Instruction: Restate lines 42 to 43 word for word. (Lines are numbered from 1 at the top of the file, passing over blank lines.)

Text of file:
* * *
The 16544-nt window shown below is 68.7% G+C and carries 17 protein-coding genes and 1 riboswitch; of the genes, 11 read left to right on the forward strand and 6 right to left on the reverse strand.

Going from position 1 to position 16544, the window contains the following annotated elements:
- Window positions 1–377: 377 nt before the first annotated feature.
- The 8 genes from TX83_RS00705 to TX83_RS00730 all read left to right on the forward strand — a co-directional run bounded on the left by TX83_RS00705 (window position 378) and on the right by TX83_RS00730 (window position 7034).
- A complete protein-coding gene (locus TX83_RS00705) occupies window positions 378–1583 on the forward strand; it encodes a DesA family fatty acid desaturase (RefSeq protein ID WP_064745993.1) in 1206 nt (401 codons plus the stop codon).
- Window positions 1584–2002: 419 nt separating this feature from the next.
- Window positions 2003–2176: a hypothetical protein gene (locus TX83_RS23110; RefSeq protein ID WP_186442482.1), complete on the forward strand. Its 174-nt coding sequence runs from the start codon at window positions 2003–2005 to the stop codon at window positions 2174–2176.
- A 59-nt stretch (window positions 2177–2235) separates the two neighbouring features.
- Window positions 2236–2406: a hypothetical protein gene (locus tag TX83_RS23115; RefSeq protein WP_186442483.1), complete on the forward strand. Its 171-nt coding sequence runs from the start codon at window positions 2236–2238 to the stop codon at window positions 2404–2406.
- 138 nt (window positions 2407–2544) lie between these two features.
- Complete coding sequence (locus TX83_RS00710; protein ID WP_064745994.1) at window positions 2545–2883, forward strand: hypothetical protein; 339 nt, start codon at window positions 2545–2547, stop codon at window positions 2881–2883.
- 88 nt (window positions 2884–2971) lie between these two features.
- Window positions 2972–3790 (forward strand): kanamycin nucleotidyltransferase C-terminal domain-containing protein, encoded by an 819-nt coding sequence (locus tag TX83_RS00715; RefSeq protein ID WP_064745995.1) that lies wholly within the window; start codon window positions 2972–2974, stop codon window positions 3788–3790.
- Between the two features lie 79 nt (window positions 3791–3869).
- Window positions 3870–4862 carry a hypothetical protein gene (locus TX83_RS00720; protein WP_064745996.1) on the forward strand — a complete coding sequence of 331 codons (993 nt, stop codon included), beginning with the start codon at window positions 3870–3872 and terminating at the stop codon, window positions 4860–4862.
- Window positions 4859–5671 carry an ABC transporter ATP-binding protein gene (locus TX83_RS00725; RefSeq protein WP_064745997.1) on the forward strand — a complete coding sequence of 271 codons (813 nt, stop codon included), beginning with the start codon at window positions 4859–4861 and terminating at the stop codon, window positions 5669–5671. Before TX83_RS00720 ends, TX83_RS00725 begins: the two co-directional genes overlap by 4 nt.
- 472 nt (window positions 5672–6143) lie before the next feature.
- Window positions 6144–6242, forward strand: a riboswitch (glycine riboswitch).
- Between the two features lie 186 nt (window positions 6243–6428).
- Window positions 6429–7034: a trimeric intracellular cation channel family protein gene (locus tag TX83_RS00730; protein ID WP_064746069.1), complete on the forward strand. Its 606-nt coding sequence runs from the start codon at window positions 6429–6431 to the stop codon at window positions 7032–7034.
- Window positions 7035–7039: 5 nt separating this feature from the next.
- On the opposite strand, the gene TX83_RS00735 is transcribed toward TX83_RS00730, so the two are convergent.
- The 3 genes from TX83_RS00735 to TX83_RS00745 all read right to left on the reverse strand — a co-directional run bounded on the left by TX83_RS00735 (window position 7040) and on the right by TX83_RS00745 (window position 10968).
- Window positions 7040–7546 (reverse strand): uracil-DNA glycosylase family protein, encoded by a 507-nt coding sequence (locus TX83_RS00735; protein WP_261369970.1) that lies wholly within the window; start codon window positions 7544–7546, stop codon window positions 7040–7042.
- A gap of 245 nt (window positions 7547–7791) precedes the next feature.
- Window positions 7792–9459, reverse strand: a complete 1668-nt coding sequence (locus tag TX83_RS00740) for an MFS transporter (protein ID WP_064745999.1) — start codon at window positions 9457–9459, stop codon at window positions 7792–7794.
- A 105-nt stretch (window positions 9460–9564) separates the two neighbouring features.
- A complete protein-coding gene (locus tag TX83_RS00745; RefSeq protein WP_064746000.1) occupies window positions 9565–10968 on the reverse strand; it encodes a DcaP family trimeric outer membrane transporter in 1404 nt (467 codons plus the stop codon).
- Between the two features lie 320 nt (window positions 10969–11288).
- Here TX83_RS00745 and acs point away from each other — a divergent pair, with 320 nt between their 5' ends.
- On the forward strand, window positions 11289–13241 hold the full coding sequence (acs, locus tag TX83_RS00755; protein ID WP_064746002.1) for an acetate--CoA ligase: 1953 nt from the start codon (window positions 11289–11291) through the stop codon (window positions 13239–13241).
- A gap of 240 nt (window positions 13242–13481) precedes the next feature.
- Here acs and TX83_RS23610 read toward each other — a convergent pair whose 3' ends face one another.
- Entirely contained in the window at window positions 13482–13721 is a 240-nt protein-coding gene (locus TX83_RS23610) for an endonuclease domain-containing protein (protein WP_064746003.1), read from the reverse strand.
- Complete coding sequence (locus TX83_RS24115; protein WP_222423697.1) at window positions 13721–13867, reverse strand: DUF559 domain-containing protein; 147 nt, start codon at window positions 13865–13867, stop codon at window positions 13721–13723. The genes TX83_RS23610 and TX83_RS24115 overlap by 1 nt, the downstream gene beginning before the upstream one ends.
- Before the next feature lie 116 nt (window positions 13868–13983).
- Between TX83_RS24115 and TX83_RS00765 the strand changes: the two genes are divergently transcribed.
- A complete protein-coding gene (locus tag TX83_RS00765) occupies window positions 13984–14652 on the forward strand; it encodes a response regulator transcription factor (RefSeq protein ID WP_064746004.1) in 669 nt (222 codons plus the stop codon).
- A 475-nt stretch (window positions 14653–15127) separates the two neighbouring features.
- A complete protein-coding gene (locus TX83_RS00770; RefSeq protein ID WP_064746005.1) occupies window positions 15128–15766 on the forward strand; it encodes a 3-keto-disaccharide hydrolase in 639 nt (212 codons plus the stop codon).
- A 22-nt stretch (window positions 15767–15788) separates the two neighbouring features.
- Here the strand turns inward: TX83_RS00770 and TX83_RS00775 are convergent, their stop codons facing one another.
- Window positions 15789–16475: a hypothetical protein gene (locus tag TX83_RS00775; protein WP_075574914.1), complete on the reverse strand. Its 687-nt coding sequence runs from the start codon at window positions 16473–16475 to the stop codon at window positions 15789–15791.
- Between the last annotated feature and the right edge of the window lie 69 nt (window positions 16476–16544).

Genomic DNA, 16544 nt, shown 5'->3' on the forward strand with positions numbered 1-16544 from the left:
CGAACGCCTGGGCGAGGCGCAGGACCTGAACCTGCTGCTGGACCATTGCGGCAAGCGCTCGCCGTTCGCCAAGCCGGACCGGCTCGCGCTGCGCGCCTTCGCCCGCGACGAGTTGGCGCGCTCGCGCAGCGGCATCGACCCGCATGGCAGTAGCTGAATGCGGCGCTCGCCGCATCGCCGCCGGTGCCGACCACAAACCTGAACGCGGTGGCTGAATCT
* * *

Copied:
- Here the strand turns inward: TX83_RS00770 and TX83_RS00775 are convergent, their stop codons facing one another.
- Window positions 15789–16475: a hypothetical protein gene (locus tag TX83_RS00775; protein WP_075574914.1), complete on the reverse strand. Its 687-nt coding sequence runs from the start codon at window positions 16473–16475 to the stop codon at window positions 15789–15791.